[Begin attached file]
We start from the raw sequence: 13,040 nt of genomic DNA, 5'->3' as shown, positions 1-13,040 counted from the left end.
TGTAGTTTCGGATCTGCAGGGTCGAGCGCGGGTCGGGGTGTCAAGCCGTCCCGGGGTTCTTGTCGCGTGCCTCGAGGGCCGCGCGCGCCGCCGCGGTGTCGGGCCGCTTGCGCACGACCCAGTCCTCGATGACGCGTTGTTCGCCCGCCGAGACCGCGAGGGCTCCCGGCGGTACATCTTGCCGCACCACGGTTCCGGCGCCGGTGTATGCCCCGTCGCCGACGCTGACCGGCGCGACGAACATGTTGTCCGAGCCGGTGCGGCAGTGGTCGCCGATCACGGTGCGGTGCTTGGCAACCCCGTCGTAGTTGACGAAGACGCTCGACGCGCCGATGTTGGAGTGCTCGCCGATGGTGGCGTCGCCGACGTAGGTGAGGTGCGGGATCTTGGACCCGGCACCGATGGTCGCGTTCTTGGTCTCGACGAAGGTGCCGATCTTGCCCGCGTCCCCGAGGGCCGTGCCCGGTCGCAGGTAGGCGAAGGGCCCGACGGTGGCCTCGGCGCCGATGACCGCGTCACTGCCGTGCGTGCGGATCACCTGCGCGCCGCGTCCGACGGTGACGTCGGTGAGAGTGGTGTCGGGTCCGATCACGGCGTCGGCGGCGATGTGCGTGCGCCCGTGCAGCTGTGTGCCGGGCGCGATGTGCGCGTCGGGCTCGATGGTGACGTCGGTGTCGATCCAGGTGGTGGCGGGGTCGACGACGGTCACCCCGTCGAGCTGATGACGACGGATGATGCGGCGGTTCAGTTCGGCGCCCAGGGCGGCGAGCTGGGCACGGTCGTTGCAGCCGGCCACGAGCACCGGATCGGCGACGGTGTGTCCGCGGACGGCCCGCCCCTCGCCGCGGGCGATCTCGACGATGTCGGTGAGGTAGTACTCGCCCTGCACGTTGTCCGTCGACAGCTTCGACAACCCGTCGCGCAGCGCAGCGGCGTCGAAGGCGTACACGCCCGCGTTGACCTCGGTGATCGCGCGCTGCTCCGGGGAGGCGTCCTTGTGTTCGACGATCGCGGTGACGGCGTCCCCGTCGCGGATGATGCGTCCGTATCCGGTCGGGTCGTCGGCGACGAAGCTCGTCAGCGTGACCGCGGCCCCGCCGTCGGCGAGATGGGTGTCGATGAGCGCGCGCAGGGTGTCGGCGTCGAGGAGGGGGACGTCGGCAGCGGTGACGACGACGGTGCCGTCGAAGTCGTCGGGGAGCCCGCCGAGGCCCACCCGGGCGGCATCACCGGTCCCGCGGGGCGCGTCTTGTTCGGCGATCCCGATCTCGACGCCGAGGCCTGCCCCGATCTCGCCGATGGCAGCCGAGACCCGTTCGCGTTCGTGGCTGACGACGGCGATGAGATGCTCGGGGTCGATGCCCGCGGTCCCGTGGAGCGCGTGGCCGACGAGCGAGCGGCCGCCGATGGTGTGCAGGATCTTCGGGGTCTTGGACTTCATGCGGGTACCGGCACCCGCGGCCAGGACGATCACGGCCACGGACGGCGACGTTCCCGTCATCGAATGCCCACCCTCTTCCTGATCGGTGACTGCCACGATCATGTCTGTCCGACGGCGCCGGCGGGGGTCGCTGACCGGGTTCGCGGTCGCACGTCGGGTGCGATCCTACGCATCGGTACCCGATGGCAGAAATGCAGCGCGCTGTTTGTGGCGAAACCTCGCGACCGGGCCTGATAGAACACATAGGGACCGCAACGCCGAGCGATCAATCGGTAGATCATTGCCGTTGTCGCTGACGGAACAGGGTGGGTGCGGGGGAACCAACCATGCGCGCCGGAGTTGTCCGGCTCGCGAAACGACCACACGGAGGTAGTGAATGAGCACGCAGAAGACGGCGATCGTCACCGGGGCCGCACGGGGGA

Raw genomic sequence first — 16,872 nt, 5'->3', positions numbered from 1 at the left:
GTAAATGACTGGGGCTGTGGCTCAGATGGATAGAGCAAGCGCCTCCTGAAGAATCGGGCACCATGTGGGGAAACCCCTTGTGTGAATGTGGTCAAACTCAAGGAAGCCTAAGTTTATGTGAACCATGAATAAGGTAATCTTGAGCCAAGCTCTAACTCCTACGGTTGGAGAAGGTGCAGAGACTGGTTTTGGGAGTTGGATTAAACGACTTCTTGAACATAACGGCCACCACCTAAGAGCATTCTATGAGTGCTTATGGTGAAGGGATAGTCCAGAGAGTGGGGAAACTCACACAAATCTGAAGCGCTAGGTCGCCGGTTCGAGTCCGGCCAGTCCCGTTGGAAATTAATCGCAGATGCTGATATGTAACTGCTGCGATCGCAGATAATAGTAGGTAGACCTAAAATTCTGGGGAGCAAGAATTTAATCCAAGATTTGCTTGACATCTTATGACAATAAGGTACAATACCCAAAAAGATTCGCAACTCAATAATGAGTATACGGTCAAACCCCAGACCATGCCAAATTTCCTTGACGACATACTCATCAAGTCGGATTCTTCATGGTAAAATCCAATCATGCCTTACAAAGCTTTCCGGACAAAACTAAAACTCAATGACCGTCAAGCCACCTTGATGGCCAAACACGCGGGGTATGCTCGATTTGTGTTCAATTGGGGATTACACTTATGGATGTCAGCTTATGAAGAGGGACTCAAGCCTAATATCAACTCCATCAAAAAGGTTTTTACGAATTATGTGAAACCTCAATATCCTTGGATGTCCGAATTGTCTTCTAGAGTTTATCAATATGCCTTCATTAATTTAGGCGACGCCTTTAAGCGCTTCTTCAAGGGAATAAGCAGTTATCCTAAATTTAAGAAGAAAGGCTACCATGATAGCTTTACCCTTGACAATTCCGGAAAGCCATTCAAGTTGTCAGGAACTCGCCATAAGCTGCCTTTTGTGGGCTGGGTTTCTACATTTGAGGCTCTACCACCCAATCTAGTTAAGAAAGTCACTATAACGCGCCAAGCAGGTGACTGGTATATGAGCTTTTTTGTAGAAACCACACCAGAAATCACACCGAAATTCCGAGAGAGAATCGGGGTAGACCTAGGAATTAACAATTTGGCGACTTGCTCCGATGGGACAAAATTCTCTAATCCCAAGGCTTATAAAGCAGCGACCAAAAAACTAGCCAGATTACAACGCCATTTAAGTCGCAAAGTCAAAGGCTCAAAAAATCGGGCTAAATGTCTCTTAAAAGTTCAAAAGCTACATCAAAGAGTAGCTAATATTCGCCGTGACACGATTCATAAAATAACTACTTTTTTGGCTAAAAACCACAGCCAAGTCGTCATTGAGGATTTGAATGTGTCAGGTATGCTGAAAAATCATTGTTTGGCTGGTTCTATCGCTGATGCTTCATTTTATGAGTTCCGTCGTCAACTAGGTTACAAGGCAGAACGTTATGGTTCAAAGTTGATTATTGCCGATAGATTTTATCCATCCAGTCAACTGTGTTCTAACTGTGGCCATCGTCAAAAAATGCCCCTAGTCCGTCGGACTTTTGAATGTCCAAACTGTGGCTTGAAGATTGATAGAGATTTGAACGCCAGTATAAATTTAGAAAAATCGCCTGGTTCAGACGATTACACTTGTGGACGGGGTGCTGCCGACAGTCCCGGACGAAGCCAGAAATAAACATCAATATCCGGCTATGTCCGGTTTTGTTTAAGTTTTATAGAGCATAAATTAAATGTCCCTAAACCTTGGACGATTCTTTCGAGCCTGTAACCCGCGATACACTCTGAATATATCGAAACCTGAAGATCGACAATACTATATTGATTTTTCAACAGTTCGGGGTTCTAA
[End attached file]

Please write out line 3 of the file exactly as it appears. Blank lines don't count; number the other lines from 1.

Raw genomic sequence first — 16,872 nt, 5'->3', positions numbered from 1 at the left: